Rock and the Reluctant Soldier
Mixing rock, ska, and dance beats, the British band Hard-Fi writes hooky songs that offer insights into the bleakness of working-class British life. Richard Archer's militant but pop-friendly vocal delivery recalls that of The Clash's Joe Strummer, with a similar ability to slyly protest the status quo within the context of infectious pop music.
"Middle Eastern Holiday" adopts the perspective of a friend going off to fight in Iraq. Mixing evocative imagery ("Where bullet holes scar the minarets / smoke on the horizon, a beautiful sunset") and more pointedly articulated concerns ("Give me a gun / I hope I see my mum again"), the song paints the picture of a 21-year-old soldier who fears for his life.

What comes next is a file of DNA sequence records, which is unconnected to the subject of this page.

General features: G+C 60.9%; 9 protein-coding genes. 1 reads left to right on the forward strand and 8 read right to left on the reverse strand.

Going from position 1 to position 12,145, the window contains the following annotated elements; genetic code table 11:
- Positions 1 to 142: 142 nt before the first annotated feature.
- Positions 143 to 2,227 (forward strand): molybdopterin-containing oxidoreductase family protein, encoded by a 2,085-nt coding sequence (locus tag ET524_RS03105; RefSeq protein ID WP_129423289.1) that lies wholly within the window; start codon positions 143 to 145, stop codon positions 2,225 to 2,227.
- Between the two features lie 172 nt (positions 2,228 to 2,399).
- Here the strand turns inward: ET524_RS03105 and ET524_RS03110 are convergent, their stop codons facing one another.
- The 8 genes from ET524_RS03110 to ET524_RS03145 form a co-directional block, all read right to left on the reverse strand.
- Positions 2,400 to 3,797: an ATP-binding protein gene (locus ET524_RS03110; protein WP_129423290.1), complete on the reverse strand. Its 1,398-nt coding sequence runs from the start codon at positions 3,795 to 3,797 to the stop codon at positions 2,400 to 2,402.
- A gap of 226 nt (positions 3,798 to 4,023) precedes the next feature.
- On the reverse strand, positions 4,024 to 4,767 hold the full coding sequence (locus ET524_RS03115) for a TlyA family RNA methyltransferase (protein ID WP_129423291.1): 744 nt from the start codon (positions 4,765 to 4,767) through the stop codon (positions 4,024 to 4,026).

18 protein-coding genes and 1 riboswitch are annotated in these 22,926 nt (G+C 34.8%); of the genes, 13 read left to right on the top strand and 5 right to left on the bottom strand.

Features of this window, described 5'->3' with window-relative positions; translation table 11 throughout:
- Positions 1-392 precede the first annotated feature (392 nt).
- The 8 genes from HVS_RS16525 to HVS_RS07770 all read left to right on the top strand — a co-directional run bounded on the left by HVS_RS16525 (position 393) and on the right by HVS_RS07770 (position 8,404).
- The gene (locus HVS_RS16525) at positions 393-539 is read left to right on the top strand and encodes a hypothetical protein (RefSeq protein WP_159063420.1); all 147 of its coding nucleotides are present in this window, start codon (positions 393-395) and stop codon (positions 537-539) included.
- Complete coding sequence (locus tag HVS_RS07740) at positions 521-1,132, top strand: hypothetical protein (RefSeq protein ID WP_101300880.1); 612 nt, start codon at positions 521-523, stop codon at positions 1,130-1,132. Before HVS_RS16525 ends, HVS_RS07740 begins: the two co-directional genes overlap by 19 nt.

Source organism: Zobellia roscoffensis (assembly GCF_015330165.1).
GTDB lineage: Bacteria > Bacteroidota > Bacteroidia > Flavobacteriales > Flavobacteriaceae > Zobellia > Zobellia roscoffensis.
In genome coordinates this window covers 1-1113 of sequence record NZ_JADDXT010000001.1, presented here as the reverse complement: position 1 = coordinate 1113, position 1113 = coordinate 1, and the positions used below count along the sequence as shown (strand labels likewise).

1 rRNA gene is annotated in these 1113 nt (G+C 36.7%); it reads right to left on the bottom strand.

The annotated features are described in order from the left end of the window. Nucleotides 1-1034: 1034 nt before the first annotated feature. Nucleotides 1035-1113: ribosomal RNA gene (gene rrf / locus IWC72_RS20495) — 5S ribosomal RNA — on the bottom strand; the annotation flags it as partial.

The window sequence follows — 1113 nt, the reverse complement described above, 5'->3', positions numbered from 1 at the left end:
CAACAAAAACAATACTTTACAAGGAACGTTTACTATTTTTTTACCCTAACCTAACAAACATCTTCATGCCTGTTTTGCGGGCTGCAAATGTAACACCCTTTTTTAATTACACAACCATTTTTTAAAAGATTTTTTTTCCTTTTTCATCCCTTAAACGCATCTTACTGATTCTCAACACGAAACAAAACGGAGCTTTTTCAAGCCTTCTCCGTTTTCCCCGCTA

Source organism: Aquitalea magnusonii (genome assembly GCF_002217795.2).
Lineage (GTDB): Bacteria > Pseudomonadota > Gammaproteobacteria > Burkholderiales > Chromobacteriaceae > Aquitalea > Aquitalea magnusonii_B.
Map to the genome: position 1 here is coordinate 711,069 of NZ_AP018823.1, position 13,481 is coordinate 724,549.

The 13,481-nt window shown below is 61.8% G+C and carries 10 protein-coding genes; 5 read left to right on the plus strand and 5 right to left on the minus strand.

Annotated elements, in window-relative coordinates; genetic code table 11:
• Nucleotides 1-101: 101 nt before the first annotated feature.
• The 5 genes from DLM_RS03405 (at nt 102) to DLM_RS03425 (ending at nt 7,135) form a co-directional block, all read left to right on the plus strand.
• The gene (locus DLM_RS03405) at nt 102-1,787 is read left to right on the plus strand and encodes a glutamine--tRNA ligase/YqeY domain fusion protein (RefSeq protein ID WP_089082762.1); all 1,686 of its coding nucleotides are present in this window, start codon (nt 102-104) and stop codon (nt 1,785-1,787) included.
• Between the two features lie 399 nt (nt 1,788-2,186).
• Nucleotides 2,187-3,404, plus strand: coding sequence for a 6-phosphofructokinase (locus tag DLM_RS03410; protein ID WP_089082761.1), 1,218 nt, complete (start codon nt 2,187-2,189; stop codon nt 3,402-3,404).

Hard-Fi wisely keeps world events on a personal scale -- "I've got a girl, is she missing me? / Watching out for me on the news on TV" -- in the process bringing to mind the grunt's-eye view favored in some of the most effective songs from the Vietnam era. Later in "Middle Eastern Holiday," Archer gets more direct in his commentary: "In the desert, the fuse is lit / I'm the one who has to deal with it." It's not the first 21st-century protest song, but it could be the catchiest.
Listen to yesterday's 'Song of the Day.'
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